Species diversity threatened plant landscape Rohtang Pass western Himalaya 


Unable to display preview. Download preview PDF.

Unable to display preview. Download preview PDF.


  1. Anonymous 2003. Threat Assessment and Management Prioritization of Selected Medicinal Plants of West Himalayan States. Foundation for Revitalization of Local Health Traditions (FRLHT), Bangalore.Google Scholar
  2. Aswal B.S. and Mehrotra B.N. 1994. Flora of Lahul-Spiti. (A Cold Desert in North-West Himalayas). Bishen Singh Mahendra Pal Singh, DehraDun.Google Scholar
  3. Blangy S. and Mehta H. 2006. Ecotourism and ecological restoration. Journal of Nature Conservation 14: 233–236.CrossRefGoogle Scholar
  4. Cole V. and Sinclair A.J. 2002. Measuring the ecological footprint of a Himalayan tourist centre. Mountain Research and Development 22(2): 132–141.CrossRefGoogle Scholar
  5. Cole V. 1999. The growing ecological footprint of a Himalayan tourist centre. Technical Report, No. 12, Natural Resources Institute, University of Manitoba.Google Scholar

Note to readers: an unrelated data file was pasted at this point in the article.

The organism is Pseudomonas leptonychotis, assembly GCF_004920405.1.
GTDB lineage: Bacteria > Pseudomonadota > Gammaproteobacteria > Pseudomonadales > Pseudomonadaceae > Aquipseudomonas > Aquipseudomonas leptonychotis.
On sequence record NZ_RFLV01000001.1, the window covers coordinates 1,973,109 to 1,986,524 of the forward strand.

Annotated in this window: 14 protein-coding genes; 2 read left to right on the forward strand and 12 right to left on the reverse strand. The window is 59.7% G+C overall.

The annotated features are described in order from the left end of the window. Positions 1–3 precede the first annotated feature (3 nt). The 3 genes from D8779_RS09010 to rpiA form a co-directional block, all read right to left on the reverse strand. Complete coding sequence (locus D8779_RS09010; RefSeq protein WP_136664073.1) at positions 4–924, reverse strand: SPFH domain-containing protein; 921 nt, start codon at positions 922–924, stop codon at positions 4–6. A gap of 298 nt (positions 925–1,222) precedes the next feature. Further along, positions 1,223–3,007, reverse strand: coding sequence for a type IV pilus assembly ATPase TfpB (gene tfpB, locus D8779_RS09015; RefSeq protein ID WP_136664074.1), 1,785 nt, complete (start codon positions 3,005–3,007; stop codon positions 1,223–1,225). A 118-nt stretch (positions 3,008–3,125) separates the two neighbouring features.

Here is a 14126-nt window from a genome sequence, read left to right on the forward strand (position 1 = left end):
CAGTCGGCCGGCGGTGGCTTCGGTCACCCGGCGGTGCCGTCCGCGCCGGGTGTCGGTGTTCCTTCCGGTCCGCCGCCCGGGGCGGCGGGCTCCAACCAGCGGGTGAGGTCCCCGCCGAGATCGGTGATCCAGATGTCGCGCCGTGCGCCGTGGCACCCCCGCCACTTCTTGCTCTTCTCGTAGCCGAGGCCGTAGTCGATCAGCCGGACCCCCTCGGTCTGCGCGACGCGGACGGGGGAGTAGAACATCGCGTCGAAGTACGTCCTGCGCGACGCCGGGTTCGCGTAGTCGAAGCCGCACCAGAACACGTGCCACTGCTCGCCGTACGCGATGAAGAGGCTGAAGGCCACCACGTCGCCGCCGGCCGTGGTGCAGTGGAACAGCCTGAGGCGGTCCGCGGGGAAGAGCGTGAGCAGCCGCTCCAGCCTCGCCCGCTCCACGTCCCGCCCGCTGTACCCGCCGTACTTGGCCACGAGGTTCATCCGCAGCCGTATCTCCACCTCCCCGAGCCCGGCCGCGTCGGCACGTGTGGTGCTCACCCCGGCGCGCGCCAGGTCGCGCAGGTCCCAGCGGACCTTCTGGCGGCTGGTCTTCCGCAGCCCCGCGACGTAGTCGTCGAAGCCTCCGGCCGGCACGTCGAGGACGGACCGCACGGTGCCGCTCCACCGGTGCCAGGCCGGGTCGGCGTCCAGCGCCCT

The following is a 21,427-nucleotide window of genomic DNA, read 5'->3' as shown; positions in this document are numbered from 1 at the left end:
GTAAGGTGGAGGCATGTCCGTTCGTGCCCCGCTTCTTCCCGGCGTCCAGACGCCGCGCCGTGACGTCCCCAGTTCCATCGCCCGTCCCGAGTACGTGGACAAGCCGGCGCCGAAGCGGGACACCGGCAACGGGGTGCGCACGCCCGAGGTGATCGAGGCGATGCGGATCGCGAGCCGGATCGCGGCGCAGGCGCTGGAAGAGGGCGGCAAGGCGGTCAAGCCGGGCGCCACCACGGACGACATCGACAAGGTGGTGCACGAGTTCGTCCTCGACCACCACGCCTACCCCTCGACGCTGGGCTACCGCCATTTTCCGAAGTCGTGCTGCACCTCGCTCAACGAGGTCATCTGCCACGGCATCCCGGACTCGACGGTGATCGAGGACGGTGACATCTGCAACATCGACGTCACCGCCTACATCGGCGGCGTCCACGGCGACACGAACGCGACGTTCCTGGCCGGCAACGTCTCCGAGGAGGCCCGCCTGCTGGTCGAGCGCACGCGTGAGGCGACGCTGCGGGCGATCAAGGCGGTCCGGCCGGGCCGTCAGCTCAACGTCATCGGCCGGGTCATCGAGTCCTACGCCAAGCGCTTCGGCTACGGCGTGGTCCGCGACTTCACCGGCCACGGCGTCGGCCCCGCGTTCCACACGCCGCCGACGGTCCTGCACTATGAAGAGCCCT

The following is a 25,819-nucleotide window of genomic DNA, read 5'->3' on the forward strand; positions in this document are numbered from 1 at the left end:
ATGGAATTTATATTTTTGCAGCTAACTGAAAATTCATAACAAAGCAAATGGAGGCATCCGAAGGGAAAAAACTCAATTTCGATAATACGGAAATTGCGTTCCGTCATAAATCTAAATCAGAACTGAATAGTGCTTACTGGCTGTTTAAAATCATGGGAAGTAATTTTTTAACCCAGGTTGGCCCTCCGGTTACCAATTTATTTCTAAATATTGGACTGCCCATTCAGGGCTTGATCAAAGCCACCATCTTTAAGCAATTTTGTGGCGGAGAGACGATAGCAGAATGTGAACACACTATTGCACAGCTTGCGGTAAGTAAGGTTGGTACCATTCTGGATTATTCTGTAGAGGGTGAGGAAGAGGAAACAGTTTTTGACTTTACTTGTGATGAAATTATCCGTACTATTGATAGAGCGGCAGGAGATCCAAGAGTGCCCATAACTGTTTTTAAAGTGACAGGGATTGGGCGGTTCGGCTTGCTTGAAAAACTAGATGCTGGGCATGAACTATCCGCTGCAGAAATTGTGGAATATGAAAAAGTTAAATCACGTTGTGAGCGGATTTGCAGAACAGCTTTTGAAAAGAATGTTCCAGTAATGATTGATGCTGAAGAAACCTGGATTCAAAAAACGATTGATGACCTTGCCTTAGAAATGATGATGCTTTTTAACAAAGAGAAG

6. Dhar U. 2002. Conservation implications of plant endemism in high-altitude Himalaya. Current Science 82(2): 141–148.Google Scholar
  7. Dhar U., Rawal R.S. and Upreti J. 2000. Setting priorities for conservation of medicinal plants — a case study in the Indian Himalaya. Biological Conservation 95: 57–65.CrossRefGoogle Scholar
  8. Dhar U., Manjkhola S., Joshi M., Bhatt A., Bisht A.K. and Joshi M. 2002. Current status and future strategy for development of medicinal plants sector in Uttaranchal, India. Current Science 83(8): 956–964.Google Scholar
  9. Dhyani P.P. and Kala C.P. 2005. Current research on medicinal plants: five lesser unknown but valuable aspects. Current Science 88(3): 335.Google Scholar
  10. Forman-Richard T.T. and Godron M. 1986. Landscape Ecology. John Wiley and Sons, New York.Google Scholar
  11. Gupta P.K. 2002. Soil, Plant, Water and Fertilizer Analysis. Agrobios, India.
  12. Jain S.K. 1991. Dictionary of Indian Folk Medicine and Ethnobotany. Deep Publications, New Delhi.Google Scholar
  13. Kala C.P. 2000. Status and conservation of rare and endangered medicinal plants in the Indian trans-Himalaya. Biological Conservation 93: 371–379.CrossRefGoogle Scholar
  14. Kala C.P. 2005. Indigenous uses, population density, and conservation of threatened medicinal plants in protected areas of the Indian Himalaya. Conservation Biology 19(2):368–378.CrossRefGoogle Scholar